Titled the Munnar landscape project, it aims to put in place a collaborative framework for governance of multiple-use landscape with a view to achieving sustainable development and conservation goals.
Munnar in Idukki district is a picturesque hill station 1,450 metres above mean sea level.
The project intends to attempt a paradigm shift from current sector-based planning to an integrated approach for multiple-use management of mountain landscapes to deliver global environmental benefits.
The key players behind this project are the Global Environment Facility, UNDP (UN Development Programme) and the government of India, with the Kerala government taking up the responsibility of implementation. Top officials of all these agencies had a brain storming session in Dehradun last week.
“The thrust areas include biodiversity, habitat, GIS, legal and institutional knowledge, climate change, and expert agencies which have many years’ experience in these areas have been asked to submit their reports in a year’s time on the present situation in the project area,” P.K. Mohanty, additional chief secretary of Kerala, told IANS.
The partnering agencies for doing this include Kerala Forest Research Institute, French Institute at Puducherry, and two other agencies which will be doing the GIS mapping.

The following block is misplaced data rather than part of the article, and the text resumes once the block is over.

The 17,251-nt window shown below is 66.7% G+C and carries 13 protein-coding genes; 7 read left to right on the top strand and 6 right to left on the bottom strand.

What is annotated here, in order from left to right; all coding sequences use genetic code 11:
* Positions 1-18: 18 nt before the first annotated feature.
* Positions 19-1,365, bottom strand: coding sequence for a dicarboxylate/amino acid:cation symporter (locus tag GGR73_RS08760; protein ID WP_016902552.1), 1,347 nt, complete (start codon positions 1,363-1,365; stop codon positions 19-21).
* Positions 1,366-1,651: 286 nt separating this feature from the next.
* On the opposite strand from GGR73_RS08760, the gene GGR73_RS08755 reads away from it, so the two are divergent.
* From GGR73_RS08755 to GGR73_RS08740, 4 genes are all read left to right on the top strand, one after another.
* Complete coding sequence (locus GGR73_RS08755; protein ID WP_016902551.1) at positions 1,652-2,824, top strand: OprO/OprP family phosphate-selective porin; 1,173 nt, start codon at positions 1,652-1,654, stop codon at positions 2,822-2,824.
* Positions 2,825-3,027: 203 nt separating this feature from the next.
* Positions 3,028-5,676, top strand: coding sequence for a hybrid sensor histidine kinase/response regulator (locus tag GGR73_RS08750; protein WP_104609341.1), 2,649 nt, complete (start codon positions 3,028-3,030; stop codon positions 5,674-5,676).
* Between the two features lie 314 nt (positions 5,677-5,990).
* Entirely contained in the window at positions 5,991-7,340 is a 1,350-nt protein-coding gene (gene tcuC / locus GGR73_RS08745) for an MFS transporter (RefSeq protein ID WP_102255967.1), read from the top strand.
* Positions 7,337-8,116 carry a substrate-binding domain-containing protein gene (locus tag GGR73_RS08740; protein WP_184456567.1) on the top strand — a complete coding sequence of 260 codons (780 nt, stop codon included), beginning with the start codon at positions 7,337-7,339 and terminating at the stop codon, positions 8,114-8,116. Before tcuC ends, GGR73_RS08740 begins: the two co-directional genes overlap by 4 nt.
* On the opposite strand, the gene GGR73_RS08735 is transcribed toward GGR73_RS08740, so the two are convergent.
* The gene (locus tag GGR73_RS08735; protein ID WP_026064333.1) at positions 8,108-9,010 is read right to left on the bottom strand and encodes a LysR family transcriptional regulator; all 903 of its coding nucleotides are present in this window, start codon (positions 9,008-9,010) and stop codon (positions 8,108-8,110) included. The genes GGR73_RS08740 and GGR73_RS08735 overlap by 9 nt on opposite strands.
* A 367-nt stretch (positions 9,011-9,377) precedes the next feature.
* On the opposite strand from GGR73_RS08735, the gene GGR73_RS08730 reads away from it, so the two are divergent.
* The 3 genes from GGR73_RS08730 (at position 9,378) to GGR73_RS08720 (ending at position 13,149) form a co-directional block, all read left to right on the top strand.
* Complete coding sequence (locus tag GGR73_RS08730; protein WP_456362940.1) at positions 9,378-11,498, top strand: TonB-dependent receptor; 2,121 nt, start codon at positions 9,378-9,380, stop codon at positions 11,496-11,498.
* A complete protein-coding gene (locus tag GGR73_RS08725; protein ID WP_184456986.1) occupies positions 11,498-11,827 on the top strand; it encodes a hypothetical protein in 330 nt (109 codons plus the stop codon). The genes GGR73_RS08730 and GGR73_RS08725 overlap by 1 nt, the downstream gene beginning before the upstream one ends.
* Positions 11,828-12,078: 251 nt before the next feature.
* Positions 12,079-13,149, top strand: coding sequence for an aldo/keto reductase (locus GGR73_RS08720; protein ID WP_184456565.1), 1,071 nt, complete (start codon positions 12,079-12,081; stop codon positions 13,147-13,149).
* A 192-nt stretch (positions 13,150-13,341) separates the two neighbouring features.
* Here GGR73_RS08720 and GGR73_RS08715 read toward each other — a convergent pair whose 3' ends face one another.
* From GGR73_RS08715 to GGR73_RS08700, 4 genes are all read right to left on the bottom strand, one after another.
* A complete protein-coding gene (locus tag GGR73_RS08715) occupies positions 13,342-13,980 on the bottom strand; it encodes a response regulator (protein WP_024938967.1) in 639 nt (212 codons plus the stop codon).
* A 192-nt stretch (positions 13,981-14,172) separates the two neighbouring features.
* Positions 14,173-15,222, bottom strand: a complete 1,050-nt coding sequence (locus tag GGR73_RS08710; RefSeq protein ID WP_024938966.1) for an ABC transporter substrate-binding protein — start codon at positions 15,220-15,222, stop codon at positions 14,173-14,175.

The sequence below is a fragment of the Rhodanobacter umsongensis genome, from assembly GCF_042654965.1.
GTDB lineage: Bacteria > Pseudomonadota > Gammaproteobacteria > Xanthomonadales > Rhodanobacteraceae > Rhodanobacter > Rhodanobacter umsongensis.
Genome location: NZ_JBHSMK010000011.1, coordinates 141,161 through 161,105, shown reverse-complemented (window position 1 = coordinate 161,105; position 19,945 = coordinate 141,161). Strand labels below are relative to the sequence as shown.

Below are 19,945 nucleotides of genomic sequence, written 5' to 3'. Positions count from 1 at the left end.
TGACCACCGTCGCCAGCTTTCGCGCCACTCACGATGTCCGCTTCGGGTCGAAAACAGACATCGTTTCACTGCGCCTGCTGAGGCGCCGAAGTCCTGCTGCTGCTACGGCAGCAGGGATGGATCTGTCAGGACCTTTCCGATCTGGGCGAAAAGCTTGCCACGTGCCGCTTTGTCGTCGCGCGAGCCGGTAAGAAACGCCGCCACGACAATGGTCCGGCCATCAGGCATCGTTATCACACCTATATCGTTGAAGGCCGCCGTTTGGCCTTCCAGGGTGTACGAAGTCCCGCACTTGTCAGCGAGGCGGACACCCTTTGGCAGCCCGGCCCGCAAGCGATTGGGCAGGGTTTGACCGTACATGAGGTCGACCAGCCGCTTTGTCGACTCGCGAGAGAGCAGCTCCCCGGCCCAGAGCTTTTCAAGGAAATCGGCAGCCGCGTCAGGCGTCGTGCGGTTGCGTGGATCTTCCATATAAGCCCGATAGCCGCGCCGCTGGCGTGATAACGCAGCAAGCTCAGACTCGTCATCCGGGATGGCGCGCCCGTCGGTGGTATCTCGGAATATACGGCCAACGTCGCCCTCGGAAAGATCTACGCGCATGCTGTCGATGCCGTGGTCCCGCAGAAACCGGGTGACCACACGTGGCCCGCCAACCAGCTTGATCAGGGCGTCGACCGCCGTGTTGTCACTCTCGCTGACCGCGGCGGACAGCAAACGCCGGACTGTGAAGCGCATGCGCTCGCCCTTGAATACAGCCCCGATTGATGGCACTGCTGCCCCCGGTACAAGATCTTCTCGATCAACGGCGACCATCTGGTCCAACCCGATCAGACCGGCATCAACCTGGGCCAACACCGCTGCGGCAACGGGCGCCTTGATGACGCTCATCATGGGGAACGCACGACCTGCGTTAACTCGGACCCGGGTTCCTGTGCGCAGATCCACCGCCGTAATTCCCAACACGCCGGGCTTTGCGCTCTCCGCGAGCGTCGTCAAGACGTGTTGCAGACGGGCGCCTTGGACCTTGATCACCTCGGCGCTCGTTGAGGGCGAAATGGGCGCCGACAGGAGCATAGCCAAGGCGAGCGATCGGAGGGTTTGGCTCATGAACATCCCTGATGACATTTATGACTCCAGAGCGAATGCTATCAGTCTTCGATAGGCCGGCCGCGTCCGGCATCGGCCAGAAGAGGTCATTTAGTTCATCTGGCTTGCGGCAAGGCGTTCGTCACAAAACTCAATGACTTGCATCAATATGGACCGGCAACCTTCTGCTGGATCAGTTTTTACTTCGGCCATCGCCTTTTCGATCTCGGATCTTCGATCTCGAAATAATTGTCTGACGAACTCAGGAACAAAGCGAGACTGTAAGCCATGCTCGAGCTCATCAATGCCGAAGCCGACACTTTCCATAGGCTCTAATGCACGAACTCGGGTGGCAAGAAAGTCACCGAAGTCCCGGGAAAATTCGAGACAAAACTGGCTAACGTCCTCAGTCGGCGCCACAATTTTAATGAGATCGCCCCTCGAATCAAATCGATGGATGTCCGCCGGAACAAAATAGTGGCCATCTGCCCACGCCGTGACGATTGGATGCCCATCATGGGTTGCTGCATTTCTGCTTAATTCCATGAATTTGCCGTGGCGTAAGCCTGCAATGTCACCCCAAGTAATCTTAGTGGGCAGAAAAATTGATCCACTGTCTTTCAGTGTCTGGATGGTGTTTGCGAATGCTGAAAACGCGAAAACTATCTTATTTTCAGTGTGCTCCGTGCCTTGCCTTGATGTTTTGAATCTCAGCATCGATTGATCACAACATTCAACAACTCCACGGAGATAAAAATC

The Kerala State Biodiversity Board (KSBB) has the responsibility of establishing a resource management and eco-restoration centre besides documenting traditional ecological knowledge and conservation practices with the help of the Tropical Botanical Garden Research Institute.
The Wild Life Institute, Dehradun, will study the impact of cash crops on natural resources and changes in life styles.
Among other experts who will be chipping in for the study would be the Delhi-based Institute for Social Sciences, and Salim Ali Centre for Ornithology and Natural History (SACON) in Anaikatty in Coimbatore district, and the Centre for Environment and Development in Thiruvannanthapuram district.
Other study areas include habitat studies, effect of pesticides, tourism in Munnar, biodiversity conservation and livelihood also would be studied by these agencies.
K.P.Laladhas, member-secretary of the KSBB who took part in the Dehradun meeting, said the basic aim of this project is to put in place an effective governance framework for management of the landscape in Munnar.
“Through this, it is expected to achieve ecological and livelihood security in Munnar and strengthening the capacities for community based sustainable use and conservation of natural resource. Around 34 village councils under which this project is coming up will also be taken into confidence,” said Laladhas.
Mohanty, who chaired the Dehradun meeting, said it has been decided to earmark jobs for the key players who are involved in this project.